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Mtuntid

Best Storylines and Worlds

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Mtuntid    110
Please post:
1) Best storylines
2) Best worlds (in laws not in look. i mean like for example the well known avatar cartoon where they can control elements)
created. It can be from any place. A book, a game, a comic/manga, your imagination, whatever. Edited by Mtuntid

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SuperVGA    1132
For what sort of game should the worlds (rules) apply?

I'm not sure I think it's the very best, but the old FF storylines are great.
Chrono trigger is probably my most favored adventure game overall,
but presentation and gameplay takes their part too, so I can't credit its story alone.
I enjoyed the FFs that allowed jobs (FF1 had this IIRC, but in FF6 you had to find crystals to assign specific jobs)
The Bioshock games have interesting worlds with lots of elements you don't find many other places.
The story is also cool enough.

Is this the sort of stuff you're looking for?

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emark.mark20    201
I think that the Mass Effect games have great stories (Not counting the controversial ending in number 3 but the extended cut version instead )and Bioshock's story is pretty interesting.

The worlds in both games are great to explore around as well. don't forget to consider The Elder Scrolls games, Fallout, Borderlands, and Dead Island. Keep in mind that these are open world games, that is why I selected them as the best worlds because they are great if you like exploring.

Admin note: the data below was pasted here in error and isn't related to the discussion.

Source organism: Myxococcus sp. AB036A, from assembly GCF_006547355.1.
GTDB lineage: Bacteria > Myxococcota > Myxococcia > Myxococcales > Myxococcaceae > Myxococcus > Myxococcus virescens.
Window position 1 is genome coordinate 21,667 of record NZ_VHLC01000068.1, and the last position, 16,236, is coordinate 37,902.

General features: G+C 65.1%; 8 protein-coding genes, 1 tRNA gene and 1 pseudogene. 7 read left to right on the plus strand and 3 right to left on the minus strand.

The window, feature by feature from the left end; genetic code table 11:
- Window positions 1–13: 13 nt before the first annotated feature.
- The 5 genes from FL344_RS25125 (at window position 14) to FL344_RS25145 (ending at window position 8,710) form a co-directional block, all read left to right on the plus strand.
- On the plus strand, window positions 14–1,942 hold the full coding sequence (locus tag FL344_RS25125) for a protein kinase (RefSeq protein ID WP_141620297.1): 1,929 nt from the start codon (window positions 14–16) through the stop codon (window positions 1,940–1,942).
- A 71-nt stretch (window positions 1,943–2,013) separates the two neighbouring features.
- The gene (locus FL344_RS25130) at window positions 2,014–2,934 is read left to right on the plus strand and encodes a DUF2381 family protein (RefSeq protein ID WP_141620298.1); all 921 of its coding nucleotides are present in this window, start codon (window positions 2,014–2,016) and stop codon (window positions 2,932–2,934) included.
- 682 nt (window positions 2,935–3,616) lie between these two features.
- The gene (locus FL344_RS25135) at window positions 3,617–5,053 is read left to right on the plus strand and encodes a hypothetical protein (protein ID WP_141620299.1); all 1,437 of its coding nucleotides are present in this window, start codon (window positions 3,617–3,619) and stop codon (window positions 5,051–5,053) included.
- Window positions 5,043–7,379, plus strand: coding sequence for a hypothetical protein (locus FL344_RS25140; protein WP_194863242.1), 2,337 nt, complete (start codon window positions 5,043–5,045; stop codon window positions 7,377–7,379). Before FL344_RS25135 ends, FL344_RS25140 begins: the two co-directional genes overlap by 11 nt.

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pixelartist    622
Not a game, but the Eragon series of books had a fantastically detailed world (particularly the idea of magic) which I would pay dearly to see PROPERLY transformed into a movie or (*nerdgasm*) game (the only movie created based on the first book was just plain bad).

Otherwise I recently played through Ace Combat 5 on the PS2 and found its story very moving (the artwork may have had something to do with it, but I can't really separate the two in my mind now that I've seen it). I can't speak to the other games in the series (AC1-4) because it's my roommate's PS2 and he only brought the one game in the series, but if you get the chance, I highly suggest you check that one out.

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Mtuntid    110
Most of you have misunderstood what I meant with world. If in doubt look at pixelartist's post. I've read the books and yes it is nice, but still it's a lot like Lord of the Rings, Wheel of Time has a way more developed world than both Eragon and Lord of the Rings. And yes the eragon movie did suck.

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SuperVGA    1132
Well, you were being very vague in your post: